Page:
Researchers have shown that magnetic resonance imaging (MRI) can detect the earliest signs of breast cancer recurrence and fast-growing tumors. Their approach detects micromestastases, breakaway tumor cells with the potential to develop into dangerous secondary breast cancer tumors elsewhere in the body. The approach may offer an improved way to detect early recurrence of breast cancer in women and men. The study was published in the journal Nature Communications.
One-third of patients diagnosed with breast cancer eventually develop metastases in distant organs, with an increased risk of death. Breast cancer has a high rate of metastasis to bone, lung, liver, lymph nodes, and the brain. Since small, early-stage cancers are the most responsive to drug treatments, screening is an important aspect of follow-up care for breast cancer patients, and early detection is critical in tailoring appropriate and effective therapeutic interventions. While multiple imaging techniques, including MRI, are currently used in breast cancer detection and clinical management, they are neither able to detect specific cancer types or early cancer growth.
The earliest signs of cancer spread are called micrometastases. As the name implies, they are often too small to be detected with standard screening. To detect micromestastases, the researchers used MRI imaging - which uses a magnetic field and radio waves to produce images - and combined it with a special chemical contrast solution.
The contrast solution that the team developed contains a short piece of protein, or peptide, tagged with a minuscule magnet. They chose the peptide - a chain of just five amino acids - for its inclination to bind to protein matrix structures around cancer cells, called fibrin-fibronectin complexes. More importantly, the fibronectin part of the complex is expressed during a cell's transition to cancer and plays a role in cell growth, migration and differentiation. Fibronectin is associated with high-risk breast cancer with poor prognosis.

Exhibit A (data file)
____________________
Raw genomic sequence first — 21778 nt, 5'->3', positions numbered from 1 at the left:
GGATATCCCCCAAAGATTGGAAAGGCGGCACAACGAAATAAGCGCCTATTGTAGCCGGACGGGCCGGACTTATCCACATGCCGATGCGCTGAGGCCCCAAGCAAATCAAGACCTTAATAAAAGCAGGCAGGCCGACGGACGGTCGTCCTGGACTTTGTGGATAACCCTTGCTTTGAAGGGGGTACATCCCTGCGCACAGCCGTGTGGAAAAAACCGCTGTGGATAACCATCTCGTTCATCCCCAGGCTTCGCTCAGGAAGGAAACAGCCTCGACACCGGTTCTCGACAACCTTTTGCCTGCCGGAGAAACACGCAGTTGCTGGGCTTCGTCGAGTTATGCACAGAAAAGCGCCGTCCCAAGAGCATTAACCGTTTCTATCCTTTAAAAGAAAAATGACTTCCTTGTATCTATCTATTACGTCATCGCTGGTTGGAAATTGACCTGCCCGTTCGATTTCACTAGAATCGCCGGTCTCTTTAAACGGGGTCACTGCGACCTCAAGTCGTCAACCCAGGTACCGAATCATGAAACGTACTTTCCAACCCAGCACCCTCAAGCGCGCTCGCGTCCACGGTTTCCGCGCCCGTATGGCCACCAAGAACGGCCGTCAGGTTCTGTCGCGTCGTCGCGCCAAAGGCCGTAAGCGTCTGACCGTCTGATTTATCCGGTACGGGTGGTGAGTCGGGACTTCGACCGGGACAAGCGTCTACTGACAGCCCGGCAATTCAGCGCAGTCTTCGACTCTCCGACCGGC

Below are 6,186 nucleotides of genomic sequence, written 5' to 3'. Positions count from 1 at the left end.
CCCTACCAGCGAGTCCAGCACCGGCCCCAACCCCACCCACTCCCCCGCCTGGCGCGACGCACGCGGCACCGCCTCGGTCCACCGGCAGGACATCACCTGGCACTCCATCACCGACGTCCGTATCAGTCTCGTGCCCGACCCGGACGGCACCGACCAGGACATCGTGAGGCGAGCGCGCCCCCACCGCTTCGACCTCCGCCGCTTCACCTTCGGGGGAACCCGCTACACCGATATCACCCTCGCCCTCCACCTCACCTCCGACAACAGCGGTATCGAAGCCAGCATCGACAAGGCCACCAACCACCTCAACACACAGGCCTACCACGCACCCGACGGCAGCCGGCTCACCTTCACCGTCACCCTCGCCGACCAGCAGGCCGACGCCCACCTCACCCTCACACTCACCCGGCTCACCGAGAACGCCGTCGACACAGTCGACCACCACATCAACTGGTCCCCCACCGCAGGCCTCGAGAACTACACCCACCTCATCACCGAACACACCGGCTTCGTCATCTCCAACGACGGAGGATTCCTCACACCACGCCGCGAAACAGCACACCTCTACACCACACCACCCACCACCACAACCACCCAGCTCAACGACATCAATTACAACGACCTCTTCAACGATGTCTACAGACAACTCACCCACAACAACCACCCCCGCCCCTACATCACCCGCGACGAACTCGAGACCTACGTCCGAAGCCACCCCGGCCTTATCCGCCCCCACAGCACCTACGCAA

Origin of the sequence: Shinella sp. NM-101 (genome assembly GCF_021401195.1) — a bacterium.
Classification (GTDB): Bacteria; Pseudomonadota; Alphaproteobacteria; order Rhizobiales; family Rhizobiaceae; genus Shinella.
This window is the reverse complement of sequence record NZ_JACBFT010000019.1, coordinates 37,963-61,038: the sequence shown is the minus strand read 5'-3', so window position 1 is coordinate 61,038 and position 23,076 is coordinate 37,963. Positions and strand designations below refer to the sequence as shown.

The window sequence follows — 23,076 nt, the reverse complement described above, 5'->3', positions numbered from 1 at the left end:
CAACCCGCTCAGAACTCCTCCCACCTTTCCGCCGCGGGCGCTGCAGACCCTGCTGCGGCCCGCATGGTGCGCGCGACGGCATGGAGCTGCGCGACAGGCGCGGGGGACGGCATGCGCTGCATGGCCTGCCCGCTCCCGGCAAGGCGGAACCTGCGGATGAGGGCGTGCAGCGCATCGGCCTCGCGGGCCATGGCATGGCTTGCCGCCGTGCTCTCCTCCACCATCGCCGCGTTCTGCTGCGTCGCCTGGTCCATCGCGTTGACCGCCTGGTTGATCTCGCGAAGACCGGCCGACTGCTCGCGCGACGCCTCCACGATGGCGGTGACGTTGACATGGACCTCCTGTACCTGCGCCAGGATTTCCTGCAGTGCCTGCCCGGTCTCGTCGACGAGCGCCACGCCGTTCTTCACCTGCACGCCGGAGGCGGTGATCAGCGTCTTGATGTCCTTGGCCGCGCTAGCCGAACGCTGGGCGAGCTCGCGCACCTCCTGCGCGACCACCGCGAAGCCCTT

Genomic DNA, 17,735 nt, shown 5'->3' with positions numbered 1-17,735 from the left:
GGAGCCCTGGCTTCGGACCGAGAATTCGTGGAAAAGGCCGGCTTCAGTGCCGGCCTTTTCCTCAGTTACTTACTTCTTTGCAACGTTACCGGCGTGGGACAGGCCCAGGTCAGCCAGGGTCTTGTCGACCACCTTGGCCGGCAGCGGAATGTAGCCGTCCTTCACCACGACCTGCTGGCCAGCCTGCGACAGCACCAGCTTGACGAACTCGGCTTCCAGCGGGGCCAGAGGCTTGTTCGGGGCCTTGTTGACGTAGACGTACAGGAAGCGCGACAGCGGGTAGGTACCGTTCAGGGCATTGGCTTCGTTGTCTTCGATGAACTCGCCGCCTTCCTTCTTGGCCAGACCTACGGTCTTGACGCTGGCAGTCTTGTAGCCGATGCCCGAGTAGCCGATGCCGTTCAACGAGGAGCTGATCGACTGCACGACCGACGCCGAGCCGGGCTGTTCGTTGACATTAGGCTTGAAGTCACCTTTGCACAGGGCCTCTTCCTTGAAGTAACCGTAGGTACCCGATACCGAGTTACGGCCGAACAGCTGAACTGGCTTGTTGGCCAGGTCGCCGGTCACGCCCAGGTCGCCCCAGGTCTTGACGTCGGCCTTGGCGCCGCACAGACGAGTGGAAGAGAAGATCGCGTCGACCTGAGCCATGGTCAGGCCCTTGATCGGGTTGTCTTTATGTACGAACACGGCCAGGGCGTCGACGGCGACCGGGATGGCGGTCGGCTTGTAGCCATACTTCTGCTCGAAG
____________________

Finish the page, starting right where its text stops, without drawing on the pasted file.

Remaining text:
The researchers collected images depicting metastases where breast cancer had spread beyond the original tumors. Metal molecules within the contrast solution are magnetized during the MRI process and enhance the image wherever the molecules of solution bind with the targeted protein.
The researchers tested the approach in mice into which they had introduced breast cancer cells. After a two-week waiting period, the researchers injected the contrast solution and performed MRI. The MRI imaging detected metastatic tumors, including micrometastases, in lung, liver, lymph node, adrenal gland, bone, and brains of the mice.
Analysis of images showed that the contrast used by the research team bound almost exclusively to the fibrin-fibronectin complexes, producing a strong and prolonged image enhancement of micrometastases and tumors compared with normal tissue. Using a microscopic imaging approach, called cryo-imaging, and MRI, the researchers verified that the MRI technique could detect micrometastases, even observing bone micrometastases that were less than 0.5mm - the diameter of a very fine pencil lead.
The researchers have also conducted studies to determine the contrast agent's clearance from the body after the imaging, which is essential for safe clinical use. Their testing showed that the agent is readily cleared from the body and has a low level of retention in tissues. Therefore, they expect it will be safe if ultimately developed for clinical use.
The team plans to complete safety testing of the imaging agent during the next three years. They will then pursue human trials with this approach. They also hopes to advance the approach for prostate cancer detection.
Based on material originally posted by NIH/National Institute of Biomedical Imaging & Bioengineering.